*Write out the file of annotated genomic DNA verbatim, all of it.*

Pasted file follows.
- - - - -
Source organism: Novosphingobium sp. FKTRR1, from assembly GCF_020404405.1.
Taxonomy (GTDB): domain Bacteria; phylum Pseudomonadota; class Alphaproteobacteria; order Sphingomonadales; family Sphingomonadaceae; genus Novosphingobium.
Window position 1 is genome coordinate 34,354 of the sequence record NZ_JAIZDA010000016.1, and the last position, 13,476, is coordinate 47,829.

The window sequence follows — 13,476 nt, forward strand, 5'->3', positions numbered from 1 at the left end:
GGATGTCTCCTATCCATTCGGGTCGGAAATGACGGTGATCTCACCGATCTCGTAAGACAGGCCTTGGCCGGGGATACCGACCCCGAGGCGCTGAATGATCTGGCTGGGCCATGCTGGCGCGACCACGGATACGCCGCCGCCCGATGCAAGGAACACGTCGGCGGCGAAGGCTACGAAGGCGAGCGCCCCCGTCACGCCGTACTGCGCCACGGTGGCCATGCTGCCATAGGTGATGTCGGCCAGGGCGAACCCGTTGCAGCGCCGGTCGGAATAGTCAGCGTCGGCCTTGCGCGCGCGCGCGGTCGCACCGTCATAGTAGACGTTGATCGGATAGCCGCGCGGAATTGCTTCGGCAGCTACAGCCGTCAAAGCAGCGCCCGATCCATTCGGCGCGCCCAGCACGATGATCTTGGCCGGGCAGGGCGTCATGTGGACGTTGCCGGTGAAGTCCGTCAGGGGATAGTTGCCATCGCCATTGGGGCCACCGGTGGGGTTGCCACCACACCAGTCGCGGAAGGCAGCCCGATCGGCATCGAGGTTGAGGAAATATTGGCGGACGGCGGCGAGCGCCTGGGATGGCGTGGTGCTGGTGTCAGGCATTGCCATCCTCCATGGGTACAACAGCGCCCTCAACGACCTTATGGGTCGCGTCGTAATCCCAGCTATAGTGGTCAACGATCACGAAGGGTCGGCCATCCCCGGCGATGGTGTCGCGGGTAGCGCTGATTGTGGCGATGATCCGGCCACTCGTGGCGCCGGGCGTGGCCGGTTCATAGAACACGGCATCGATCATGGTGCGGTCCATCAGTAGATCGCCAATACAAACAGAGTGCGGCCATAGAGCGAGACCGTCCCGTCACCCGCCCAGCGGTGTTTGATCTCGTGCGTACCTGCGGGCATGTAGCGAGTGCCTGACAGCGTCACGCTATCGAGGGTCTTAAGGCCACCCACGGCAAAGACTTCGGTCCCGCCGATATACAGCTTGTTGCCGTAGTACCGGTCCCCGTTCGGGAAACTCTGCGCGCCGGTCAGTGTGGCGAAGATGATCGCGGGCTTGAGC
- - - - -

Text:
Source organism: Novosphingobium sp. FKTRR1, from assembly GCF_020404405.1.
Taxonomy (GTDB): domain Bacteria; phylum Pseudomonadota; class Alphaproteobacteria; order Sphingomonadales; family Sphingomonadaceae; genus Novosphingobium.
Window position 1 is genome coordinate 34,354 of the sequence record NZ_JAIZDA010000016.1, and the last position, 13,476, is coordinate 47,829.

The window sequence follows — 13,476 nt, forward strand, 5'->3', positions numbered from 1 at the left end:
GGATGTCTCCTATCCATTCGGGTCGGAAATGACGGTGATCTCACCGATCTCGTAAGACAGGCCTTGGCCGGGGATACCGACCCCGAGGCGCTGAATGATCTGGCTGGGCCATGCTGGCGCGACCACGGATACGCCGCCGCCCGATGCAAGGAACACGTCGGCGGCGAAGGCTACGAAGGCGAGCGCCCCCGTCACGCCGTACTGCGCCACGGTGGCCATGCTGCCATAGGTGATGTCGGCCAGGGCGAACCCGTTGCAGCGCCGGTCGGAATAGTCAGCGTCGGCCTTGCGCGCGCGCGCGGTCGCACCGTCATAGTAGACGTTGATCGGATAGCCGCGCGGAATTGCTTCGGCAGCTACAGCCGTCAAAGCAGCGCCCGATCCATTCGGCGCGCCCAGCACGATGATCTTGGCCGGGCAGGGCGTCATGTGGACGTTGCCGGTGAAGTCCGTCAGGGGATAGTTGCCATCGCCATTGGGGCCACCGGTGGGGTTGCCACCACACCAGTCGCGGAAGGCAGCCCGATCGGCATCGAGGTTGAGGAAATATTGGCGGACGGCGGCGAGCGCCTGGGATGGCGTGGTGCTGGTGTCAGGCATTGCCATCCTCCATGGGTACAACAGCGCCCTCAACGACCTTATGGGTCGCGTCGTAATCCCAGCTATAGTGGTCAACGATCACGAAGGGTCGGCCATCCCCGGCGATGGTGTCGCGGGTAGCGCTGATTGTGGCGATGATCCGGCCACTCGTGGCGCCGGGCGTGGCCGGTTCATAGAACACGGCATCGATCATGGTGCGGTCCATCAGTAGATCGCCAATACAAACAGAGTGCGGCCATAGAGCGAGACCGTCCCGTCACCCGCCCAGCGGTGTTTGATCTCGTGCGTACCTGCGGGCATGTAGCGAGTGCCTGACAGCGTCACGCTATCGAGGGTCTTAAGGCCACCCACGGCAAAGACTTCGGTCCCGCCGATATACAGCTTGTTGCCGTAGTACCGGTCCCCGTTCGGGAAACTCTGCGCGCCGGTCAGTGTGGCGAAGATGATCGCGGGCTTGAGC